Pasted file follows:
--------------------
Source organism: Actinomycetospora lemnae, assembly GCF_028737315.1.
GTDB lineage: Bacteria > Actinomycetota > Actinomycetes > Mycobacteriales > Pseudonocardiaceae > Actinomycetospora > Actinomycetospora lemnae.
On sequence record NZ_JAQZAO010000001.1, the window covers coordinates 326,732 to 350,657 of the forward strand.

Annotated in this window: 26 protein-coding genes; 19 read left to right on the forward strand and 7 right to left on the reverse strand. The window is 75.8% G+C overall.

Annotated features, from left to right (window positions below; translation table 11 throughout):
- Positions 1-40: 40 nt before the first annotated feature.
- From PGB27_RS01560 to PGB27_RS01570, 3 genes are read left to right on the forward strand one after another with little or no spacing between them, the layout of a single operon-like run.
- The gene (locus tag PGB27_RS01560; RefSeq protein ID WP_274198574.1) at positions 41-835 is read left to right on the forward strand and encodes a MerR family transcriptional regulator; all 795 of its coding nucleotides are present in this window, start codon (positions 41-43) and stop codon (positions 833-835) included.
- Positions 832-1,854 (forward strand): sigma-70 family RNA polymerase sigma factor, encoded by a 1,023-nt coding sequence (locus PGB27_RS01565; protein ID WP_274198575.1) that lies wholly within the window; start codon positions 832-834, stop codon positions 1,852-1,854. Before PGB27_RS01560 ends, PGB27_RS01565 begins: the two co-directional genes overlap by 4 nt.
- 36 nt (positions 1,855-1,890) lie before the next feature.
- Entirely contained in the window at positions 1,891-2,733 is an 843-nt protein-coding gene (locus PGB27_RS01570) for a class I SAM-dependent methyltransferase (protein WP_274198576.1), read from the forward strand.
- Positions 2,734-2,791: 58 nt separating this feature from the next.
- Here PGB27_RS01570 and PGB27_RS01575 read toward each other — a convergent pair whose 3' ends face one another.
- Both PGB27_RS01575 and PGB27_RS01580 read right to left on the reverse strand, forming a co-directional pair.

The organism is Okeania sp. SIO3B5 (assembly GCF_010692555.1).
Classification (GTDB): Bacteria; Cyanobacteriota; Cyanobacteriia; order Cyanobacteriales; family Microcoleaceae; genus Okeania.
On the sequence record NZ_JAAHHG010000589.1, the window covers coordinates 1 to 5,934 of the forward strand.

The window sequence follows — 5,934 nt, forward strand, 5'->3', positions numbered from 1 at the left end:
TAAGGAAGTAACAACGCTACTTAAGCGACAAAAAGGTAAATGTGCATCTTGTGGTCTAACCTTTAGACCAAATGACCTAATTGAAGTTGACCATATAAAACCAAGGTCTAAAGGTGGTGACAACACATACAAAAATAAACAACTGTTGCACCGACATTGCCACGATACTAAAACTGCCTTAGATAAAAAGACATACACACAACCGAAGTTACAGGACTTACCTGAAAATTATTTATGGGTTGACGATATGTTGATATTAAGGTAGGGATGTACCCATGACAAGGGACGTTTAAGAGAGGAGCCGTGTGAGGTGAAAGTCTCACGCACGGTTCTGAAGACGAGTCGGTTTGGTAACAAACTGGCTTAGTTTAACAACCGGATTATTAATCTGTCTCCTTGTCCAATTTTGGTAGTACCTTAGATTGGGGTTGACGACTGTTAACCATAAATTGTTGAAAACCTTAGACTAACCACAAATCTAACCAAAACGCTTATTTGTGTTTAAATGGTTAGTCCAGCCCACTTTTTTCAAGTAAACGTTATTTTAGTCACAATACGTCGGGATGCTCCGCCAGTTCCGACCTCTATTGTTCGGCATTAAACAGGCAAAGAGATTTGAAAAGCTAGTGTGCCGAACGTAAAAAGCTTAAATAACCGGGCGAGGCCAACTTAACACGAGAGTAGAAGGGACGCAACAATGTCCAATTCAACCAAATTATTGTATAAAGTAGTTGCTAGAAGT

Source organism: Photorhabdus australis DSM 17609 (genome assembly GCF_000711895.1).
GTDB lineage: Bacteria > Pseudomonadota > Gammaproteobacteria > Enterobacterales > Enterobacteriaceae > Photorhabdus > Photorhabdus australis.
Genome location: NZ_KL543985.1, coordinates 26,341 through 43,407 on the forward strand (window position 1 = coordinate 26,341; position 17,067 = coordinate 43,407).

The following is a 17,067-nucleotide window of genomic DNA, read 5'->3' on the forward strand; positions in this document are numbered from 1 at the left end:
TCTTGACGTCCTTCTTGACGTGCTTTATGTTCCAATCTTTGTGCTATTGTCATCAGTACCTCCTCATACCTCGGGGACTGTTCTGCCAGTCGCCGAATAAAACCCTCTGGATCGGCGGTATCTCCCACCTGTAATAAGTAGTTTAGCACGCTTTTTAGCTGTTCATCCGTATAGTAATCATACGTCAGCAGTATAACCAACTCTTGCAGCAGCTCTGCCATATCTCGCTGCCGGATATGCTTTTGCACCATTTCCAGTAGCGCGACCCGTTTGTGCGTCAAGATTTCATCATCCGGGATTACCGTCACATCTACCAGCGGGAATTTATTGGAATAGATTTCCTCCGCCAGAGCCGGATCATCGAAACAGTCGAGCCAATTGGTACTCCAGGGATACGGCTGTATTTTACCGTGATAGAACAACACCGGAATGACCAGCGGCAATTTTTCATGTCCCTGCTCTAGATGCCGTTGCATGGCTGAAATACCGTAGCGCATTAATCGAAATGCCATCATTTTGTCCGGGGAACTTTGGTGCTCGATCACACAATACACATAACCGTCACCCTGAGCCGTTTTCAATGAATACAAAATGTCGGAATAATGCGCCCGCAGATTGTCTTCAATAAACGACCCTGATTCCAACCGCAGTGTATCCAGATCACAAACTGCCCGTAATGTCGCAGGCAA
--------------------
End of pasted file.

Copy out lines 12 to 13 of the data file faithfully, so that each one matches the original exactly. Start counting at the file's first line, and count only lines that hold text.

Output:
- Positions 2,734-2,791: 58 nt separating this feature from the next.
- Here PGB27_RS01570 and PGB27_RS01575 read toward each other — a convergent pair whose 3' ends face one another.